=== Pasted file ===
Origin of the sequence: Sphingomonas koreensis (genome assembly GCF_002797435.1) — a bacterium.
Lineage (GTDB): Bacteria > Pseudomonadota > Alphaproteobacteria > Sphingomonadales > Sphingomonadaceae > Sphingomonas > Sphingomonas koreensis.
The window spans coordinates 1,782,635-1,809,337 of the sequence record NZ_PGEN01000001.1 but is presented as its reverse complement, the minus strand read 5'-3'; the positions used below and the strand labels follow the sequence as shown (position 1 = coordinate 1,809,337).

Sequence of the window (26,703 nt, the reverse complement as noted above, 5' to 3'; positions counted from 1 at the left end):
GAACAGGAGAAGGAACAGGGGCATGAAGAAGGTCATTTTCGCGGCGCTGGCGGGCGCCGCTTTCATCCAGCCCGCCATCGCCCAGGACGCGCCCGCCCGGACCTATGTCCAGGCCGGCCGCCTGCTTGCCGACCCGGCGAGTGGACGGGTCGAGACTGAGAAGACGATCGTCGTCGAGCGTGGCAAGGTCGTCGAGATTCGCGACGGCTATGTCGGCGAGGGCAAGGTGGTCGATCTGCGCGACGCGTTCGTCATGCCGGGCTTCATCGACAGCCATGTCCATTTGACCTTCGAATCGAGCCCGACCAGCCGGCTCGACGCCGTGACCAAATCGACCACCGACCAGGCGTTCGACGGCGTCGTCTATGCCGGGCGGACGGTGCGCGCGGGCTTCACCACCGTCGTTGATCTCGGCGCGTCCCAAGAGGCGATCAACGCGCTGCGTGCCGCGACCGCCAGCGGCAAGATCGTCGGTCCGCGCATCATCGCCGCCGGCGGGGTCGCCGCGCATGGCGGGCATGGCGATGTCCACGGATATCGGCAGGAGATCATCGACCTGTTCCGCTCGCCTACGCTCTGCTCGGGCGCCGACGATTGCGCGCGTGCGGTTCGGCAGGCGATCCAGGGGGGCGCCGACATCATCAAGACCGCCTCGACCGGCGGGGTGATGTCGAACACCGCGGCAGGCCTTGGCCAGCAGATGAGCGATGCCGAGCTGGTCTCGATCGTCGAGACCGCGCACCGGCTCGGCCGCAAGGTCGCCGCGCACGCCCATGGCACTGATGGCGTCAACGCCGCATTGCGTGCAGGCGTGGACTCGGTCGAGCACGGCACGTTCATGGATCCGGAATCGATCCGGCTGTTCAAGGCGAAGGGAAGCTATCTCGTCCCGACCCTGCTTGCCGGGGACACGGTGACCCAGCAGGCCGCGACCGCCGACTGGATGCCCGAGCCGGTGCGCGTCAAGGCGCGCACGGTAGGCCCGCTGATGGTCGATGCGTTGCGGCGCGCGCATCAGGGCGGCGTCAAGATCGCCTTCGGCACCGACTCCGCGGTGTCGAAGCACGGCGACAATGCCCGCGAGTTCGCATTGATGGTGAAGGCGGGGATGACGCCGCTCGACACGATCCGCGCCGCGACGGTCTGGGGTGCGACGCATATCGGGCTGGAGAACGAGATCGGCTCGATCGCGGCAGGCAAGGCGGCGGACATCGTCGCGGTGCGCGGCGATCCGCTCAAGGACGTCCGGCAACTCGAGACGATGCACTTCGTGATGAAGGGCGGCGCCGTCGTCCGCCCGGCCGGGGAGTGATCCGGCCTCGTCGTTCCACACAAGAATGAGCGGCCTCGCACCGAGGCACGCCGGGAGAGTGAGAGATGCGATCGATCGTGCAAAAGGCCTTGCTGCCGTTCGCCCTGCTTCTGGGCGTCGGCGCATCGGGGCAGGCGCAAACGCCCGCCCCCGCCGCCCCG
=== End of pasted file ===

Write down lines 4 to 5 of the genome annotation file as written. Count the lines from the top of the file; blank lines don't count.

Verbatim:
Sequence of the window (26,703 nt, the reverse complement as noted above, 5' to 3'; positions counted from 1 at the left end):
GAACAGGAGAAGGAACAGGGGCATGAAGAAGGTCATTTTCGCGGCGCTGGCGGGCGCCGCTTTCATCCAGCCCGCCATCGCCCAGGACGCGCCCGCCCGGACCTATGTCCAGGCCGGCCGCCTGCTTGCCGACCCGGCGAGTGGACGGGTCGAGACTGAGAAGACGATCGTCGTCGAGCGTGGCAAGGTCGTCGAGATTCGCGACGGCTATGTCGGCGAGGGCAAGGTGGTCGATCTGCGCGACGCGTTCGTCATGCCGGGCTTCATCGACAGCCATGTCCATTTGACCTTCGAATCGAGCCCGACCAGCCGGCTCGACGCCGTGACCAAATCGACCACCGACCAGGCGTTCGACGGCGTCGTCTATGCCGGGCGGACGGTGCGCGCGGGCTTCACCACCGTCGTTGATCTCGGCGCGTCCCAAGAGGCGATCAACGCGCTGCGTGCCGCGACCGCCAGCGGCAAGATCGTCGGTCCGCGCATCATCGCCGCCGGCGGGGTCGCCGCGCATGGCGGGCATGGCGATGTCCACGGATATCGGCAGGAGATCATCGACCTGTTCCGCTCGCCTACGCTCTGCTCGGGCGCCGACGATTGCGCGCGTGCGGTTCGGCAGGCGATCCAGGGGGGCGCCGACATCATCAAGACCGCCTCGACCGGCGGGGTGATGTCGAACACCGCGGCAGGCCTTGGCCAGCAGATGAGCGATGCCGAGCTGGTCTCGATCGTCGAGACCGCGCACCGGCTCGGCCGCAAGGTCGCCGCGCACGCCCATGGCACTGATGGCGTCAACGCCGCATTGCGTGCAGGCGTGGACTCGGTCGAGCACGGCACGTTCATGGATCCGGAATCGATCCGGCTGTTCAAGGCGAAGGGAAGCTATCTCGTCCCGACCCTGCTTGCCGGGGACACGGTGACCCAGCAGGCCGCGACCGCCGACTGGATGCCCGAGCCGGTGCGCGTCAAGGCGCGCACGGTAGGCCCGCTGATGGTCGATGCGTTGCGGCGCGCGCATCAGGGCGGCGTCAAGATCGCCTTCGGCACCGACTCCGCGGTGTCGAAGCACGGCGACAATGCCCGCGAGTTCGCATTGATGGTGAAGGCGGGGATGACGCCGCTCGACACGATCCGCGCCGCGACGGTCTGGGGTGCGACGCATATCGGGCTGGAGAACGAGATCGGCTCGATCGCGGCAGGCAAGGCGGCGGACATCGTCGCGGTGCGCGGCGATCCGCTCAAGGACGTCCGGCAACTCGAGACGATGCACTTCGTGATGAAGGGCGGCGCCGTCGTCCGCCCGGCCGGGGAGTGATCCGGCCTCGTCGTTCCACACAAGAATGAGCGGCCTCGCACCGAGGCACGCCGGGAGAGTGAGAGATGCGATCGATCGTGCAAAAGGCCTTGCTGCCGTTCGCCCTGCTTCTGGGCGTCGGCGCATCGGGGCAGGCGCAAACGCCCGCCCCCGCCGCCCCG